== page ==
Tuesday, January 12, 2016

Message from Tom Andrews of United to End Genocide

Supporter,

Thanks to you, 2016 could be the year for the lives of the ethnic minority Rohingya in Burma to finally improve. Your commitment and activism has put the plight of the Rohingya front and center, and it was just recognized by Nick Kristof in the New York Times:

Bravo to advocacy groups like Human Rights Watch, Fortify Rights and United to End Genocide that have spotlighted the continuing brutality against the Rohingya.

Kudos to humanitarian groups that ease the suffering where the government allows them to: On one large island that I reached by boat, Doctors Without Borders and Save the Children are providing lifelines of healthcare and education.

Yet aid groups have been barred from many areas, and the systematic destruction of the Rohingya remains one of the 21st century’s most neglected human rights catastrophes.

Nick Kristof

Beyond the nice pat on the back, what’s really critical about Nick’s piece is the recognition that now is the time to increase pressure on Burma’s new government to stop the attacks against the Rohingya.

Even as Nobel Peace Prize winner Aung San Suu Kyi prepares to take charge of the country, the conditions that resulted in the Rohingya’s massive exodus by sea this past summer still exist.

Some 140,000 Rohingya remain trapped in squalid displacement camps, while another million face ongoing severe restrictions on basic rights including the right of citizenship and self-identification. After being barred from running for office, there will be not a single Muslim member of Parliament in Burma for the first time since Burma’s independence in 1948.

Even more disconcerting is the fact that Aung San Suu Kyi’s party, the National League for Democracy, has demonstrated that it too harbors much of the same prejudice against the Rohingya as the repressive military and extremist Buddhists.

When asked about the Rohingya, senior leader U Win Htein said, “We have other priorities” mirroring the current government’s troubling sentiment that the Rohingya are illegal immigrants.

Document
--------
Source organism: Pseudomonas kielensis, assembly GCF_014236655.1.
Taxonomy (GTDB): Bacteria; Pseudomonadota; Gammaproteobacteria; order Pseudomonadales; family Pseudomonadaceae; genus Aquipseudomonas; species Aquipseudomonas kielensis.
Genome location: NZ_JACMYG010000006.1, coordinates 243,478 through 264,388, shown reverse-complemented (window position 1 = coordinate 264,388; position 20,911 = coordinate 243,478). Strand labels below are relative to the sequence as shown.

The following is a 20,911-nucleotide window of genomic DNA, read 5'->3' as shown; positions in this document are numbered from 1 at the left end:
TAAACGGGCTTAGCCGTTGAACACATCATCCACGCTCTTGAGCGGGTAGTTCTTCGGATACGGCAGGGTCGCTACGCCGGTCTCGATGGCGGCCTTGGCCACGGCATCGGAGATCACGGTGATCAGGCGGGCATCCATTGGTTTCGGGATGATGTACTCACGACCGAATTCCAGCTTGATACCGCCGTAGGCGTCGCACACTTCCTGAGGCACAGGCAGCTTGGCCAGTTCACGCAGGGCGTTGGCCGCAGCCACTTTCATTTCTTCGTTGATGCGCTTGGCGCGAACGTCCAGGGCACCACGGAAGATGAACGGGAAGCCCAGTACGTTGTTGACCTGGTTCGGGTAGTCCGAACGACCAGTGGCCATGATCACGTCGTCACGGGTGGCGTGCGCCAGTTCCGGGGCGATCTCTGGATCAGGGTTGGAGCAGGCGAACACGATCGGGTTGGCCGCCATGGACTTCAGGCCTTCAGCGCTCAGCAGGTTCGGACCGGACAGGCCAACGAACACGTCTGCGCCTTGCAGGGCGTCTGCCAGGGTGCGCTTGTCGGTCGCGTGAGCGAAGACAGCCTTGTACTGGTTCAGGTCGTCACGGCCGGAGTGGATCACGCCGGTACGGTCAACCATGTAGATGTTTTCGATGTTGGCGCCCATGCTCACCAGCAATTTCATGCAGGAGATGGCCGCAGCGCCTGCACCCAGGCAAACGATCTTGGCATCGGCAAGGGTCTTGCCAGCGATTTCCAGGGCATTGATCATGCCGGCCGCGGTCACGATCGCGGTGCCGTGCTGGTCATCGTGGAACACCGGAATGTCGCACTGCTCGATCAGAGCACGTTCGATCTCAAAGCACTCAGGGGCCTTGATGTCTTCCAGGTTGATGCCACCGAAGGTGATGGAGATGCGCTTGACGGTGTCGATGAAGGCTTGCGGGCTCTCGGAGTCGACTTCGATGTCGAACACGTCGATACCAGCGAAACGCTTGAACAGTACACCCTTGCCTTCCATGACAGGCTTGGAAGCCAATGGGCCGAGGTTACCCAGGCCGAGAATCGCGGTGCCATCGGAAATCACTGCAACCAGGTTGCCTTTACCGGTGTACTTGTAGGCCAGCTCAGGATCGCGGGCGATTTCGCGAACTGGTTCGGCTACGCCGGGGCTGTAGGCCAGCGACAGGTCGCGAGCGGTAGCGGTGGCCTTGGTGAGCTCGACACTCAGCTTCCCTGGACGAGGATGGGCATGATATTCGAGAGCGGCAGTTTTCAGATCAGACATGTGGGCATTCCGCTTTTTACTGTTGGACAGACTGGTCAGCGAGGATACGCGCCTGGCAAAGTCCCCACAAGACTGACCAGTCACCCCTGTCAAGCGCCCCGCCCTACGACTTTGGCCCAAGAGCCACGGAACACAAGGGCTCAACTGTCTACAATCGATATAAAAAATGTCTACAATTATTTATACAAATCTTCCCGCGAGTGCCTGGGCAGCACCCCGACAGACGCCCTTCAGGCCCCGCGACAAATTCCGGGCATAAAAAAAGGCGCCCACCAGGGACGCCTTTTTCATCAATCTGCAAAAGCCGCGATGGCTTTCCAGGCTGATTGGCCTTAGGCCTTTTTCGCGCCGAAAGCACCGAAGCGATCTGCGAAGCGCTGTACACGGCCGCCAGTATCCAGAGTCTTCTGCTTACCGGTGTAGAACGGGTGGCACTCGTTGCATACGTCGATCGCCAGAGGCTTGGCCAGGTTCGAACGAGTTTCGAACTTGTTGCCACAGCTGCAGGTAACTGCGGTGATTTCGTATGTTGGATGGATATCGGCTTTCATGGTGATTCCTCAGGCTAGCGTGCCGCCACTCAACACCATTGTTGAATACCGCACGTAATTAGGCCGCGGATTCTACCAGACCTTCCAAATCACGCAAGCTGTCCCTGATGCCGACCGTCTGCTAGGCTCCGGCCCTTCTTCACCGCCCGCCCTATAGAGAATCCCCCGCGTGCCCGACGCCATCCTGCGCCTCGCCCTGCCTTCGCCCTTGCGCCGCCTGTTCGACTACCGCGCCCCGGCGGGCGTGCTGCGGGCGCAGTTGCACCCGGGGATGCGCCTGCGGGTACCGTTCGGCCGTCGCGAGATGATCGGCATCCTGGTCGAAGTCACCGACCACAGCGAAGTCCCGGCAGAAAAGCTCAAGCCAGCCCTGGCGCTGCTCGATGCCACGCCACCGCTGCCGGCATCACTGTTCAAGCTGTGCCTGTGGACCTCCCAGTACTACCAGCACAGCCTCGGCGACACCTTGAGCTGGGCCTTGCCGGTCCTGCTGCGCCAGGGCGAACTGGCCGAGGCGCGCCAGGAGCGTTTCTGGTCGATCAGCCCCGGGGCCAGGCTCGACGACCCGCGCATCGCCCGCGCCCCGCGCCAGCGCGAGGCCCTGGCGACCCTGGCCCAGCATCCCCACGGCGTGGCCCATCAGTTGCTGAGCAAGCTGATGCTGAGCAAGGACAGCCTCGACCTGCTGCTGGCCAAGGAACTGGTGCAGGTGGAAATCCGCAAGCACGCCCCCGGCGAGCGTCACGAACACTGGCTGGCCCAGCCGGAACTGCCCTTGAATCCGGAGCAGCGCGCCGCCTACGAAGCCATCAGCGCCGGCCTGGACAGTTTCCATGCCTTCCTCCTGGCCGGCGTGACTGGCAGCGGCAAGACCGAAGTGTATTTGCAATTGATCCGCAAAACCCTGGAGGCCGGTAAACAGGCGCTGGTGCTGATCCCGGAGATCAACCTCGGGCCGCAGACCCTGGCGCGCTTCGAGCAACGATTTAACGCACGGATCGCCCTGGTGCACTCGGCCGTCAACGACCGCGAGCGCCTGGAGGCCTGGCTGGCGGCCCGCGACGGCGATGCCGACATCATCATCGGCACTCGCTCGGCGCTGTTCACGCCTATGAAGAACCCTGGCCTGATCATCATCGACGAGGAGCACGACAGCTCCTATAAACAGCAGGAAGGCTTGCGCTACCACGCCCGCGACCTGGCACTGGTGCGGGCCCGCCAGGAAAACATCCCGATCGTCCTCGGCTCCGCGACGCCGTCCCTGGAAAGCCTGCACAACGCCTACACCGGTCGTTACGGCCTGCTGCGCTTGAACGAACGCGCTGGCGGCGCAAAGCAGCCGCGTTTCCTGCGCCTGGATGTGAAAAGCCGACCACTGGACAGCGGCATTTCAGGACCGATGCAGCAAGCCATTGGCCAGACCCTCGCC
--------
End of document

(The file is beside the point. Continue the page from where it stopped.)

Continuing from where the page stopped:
We need to change these misguided priorities. Now, more than ever, outside pressure on Burma is needed. We ended 2015 on a high note, pushing back against hate groups in Burma. Legislation was passed barring any U.S. funds to anyone that “advocates violence against ethnic or religious groups and individuals in Burma, including such organizations as Ma Ba Tha.”

And thanks to your support, we are ready for 2016. We will push President Obama to call upon Aung San Suu Kyi’s administration to protect the Rohingya when they visit the United States in February for the U.S.-ASEAN summit.

I’ll be returning to Burma later next month to assess conditions on the ground, issue reports to you and key decision makers and continue building our network of regional parliamentarians to widen the circle of pressure on Burma.

And we will be increasing our efforts to establish an International Commission of Inquiry into Evidence of Genocide against the Rohingya to ensure that troubling evidence of genocide is properly investigated and addressed.

Nick ended his piece by reminding us that what is happening in Burma “Is a crime against humanity, and addressing it is the responsibility of all humanity.” Indeed it is, and I’m so thankful for your activism and support that allows us to keep fighting for the Rohingya.

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